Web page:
Be good to your employees and your employees will be good to you

October, 2018

A century before Amazon used on-line sales to revolutionize how Americans bought things, becoming the new 500-pound gorilla in retail sales, Sears Roebuck used its 700-page printed catalog to do the same thing. Anyone could buy almost anything from the Sears catalog and have it delivered directly to their home – including a new, prefabricated house!

But there is a significant difference between the two companies in the way they distributed the enormous profits generated by their market-dominating positions.

As The New York Times reported on October 18, 2018:

“Half a century ago, a typical Sears salesman could walk out of the store at retirement with a nest egg worth well over a million in today’s dollars, feathered with company stock. A warehouse worker hired now at Amazon who stays until retirement would leave with a fraction of that.

“Much as Sears has declined in the intervening decades, so has the willingness of corporate America to share the rewards of success. Shareholders now come first and employees have been pushed to the back of the line.”

Sears earmarked 10% of pretax earnings for a retirement plan for full timers. After half a century, a quarter of the company was owned by employees. Amazon, on the other hand, has been curtailing its employee stock distribution program except for the top level, and as the Times reports “one man at Amazon, the founder and chief executive Jeff Bezos, owns 16 percent of the company and is ranked as the world’s richest person.”

“If Amazon’s 575,000 total employees owned the same proportion of their employer’s stock as the Sears workers did in the 1950s, they would each own shares worth $381,000.”

Amazon’s policies are far less generous than Sears, but above average for companies today (They just raised their own minimum wage to $15 an hour). This, says the Times, reflects “deep changes in how business is now conducted in America. Winner-take-some has evolved into winner-take-most or all, and in many cases publicly traded companies are concentrating wealth, not spreading it. Profit-sharing and pensions are a rarity among the rank-and-file, while top executives take home an increasing share of the spoils.”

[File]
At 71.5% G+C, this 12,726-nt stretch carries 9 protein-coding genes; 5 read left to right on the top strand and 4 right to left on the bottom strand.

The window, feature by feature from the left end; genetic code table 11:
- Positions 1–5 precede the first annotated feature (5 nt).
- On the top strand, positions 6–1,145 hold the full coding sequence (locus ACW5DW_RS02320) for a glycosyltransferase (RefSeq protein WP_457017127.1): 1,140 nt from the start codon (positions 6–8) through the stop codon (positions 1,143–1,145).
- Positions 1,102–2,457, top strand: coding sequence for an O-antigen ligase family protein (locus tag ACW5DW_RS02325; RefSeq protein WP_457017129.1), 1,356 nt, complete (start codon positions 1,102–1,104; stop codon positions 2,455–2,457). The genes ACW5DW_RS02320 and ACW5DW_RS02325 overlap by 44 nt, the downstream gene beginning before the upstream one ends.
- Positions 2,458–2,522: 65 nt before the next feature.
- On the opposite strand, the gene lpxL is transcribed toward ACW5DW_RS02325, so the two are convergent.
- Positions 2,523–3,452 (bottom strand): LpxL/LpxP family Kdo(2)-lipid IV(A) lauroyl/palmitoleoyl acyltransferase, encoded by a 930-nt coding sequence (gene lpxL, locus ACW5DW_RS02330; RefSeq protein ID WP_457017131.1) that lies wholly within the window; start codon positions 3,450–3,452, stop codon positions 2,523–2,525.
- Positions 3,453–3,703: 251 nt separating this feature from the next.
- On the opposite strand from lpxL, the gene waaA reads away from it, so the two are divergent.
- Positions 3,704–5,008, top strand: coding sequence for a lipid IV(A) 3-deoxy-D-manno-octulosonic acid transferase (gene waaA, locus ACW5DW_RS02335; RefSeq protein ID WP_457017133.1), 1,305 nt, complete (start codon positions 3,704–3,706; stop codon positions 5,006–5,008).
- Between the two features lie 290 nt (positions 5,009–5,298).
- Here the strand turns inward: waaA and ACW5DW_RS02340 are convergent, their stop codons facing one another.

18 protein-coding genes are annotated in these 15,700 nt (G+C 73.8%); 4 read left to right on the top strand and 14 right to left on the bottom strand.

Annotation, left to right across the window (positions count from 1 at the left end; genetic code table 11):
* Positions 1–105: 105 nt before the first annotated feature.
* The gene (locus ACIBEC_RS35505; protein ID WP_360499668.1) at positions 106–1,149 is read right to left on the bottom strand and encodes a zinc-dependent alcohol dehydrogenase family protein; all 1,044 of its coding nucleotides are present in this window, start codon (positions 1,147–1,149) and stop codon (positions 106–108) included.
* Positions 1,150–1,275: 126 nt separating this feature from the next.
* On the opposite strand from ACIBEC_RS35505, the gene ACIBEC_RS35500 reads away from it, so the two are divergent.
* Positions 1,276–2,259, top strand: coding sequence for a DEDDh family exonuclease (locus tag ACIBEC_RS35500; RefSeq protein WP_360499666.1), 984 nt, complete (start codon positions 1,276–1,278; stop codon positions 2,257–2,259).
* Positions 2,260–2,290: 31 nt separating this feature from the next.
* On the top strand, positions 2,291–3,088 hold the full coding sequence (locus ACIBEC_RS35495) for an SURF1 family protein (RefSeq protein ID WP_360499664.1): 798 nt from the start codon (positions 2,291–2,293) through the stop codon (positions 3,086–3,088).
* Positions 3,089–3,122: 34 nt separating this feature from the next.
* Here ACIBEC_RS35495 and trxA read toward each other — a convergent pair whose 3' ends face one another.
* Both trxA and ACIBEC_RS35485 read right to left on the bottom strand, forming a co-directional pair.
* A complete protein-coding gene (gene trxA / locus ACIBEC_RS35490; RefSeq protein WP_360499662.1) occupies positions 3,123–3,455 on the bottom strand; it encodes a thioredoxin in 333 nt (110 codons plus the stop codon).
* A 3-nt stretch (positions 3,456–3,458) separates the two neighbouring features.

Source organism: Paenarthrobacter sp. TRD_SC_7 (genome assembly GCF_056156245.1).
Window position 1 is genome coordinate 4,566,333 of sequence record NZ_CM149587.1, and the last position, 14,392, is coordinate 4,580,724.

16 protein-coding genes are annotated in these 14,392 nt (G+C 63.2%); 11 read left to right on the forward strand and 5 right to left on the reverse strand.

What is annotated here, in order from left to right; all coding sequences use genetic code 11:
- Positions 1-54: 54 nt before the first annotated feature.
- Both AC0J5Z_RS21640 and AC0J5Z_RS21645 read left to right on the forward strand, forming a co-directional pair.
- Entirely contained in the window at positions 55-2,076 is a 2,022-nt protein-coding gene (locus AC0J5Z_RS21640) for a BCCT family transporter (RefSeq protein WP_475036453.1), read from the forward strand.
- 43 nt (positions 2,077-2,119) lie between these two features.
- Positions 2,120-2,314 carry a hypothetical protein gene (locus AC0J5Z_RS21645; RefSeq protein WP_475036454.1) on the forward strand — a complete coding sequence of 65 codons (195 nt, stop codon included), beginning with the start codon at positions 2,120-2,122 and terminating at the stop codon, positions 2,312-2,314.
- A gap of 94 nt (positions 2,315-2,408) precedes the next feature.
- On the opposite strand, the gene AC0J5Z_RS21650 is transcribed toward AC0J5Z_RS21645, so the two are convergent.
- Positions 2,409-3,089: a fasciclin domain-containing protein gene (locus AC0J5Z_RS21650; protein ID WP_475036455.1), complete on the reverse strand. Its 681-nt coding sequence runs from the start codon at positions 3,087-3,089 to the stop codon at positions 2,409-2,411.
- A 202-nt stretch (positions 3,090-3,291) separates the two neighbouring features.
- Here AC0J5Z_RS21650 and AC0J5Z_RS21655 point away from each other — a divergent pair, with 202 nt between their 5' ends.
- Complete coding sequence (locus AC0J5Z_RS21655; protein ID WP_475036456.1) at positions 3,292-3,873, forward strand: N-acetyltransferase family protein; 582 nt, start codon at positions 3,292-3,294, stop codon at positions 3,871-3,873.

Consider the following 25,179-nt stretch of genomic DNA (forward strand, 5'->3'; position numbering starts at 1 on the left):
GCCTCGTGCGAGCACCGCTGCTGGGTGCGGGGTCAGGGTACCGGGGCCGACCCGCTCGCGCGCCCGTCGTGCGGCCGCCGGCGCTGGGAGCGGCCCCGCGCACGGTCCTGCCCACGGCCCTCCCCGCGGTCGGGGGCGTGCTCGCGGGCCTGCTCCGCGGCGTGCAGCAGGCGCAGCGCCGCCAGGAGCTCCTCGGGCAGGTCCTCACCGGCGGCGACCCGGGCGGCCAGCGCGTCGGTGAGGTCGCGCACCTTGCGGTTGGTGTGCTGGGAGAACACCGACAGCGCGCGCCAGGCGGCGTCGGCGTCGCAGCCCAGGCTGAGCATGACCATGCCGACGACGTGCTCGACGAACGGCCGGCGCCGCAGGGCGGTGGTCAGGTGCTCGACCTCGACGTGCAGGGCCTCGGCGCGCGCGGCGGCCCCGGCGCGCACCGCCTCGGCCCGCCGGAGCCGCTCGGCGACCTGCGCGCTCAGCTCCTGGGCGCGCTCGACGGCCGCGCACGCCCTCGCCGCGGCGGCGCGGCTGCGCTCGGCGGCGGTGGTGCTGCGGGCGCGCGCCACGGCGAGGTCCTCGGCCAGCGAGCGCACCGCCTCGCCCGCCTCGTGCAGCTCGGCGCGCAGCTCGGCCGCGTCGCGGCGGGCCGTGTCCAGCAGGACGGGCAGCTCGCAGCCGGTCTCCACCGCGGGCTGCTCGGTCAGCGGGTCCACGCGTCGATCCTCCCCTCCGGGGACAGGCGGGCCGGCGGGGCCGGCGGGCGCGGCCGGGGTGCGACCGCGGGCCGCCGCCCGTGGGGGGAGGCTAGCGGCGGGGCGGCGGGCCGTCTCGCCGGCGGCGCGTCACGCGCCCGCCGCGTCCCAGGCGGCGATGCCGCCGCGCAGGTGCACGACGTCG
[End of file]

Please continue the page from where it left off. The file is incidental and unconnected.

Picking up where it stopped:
When Pat McGovern founded what became International Data Group, the world’s leading publisher of computer periodicals (PC World, MacWorld, Computerworld) and creator of the “For Dummies” book series, in 1964, his business plan included significant profit-sharing for his employees. Early employees got shares in the company in anticipation of its going public. When Pat decided that going public would put him at a competitive disadvantage, he set up an Employee Stock Ownership Plan (ESOP).

I was a big fan of ESOP’s, but most people I worked with were skeptical. I spent many hours trying to sell people on the ESOP, and was eventually very pleased to see middle managers retire with half a million dollars or more.

In his new book about IDG, Future Forward, Glenn Rifkin recognized the importance of the ESOP and gave Pat a lot of credit for his attempts to maintain a personal connection with his employees, but I would have given the ESOP even more credit.

For one thing, the public companies with which we competed (Cahners, McGraw Hill) were forced to pay close attention to quarterly earnings, strongly limiting their ability to launch new publications, which usually took years to become profitable. So they usually grew by buying publications. In a new field like computers, not much was for sale. So they became insignificant in the market.

When competing with our privately held competitors (such as Ziff-Davis and CMP), there was always a battle for experienced people, of which there were never enough. Everyone was always pirating employees. But the ESOP was a great retention tool. When Ziff people talked to me, I cited the ESOP, in which I had a significant balance, and the Ziff executives said they were always running into that problem when they went after IDG employees. They needed to do something to match it.

The decline of real income of the middle class, and the growing concentration of wealth in the top 1-5% are destroying our economic equilibrium.

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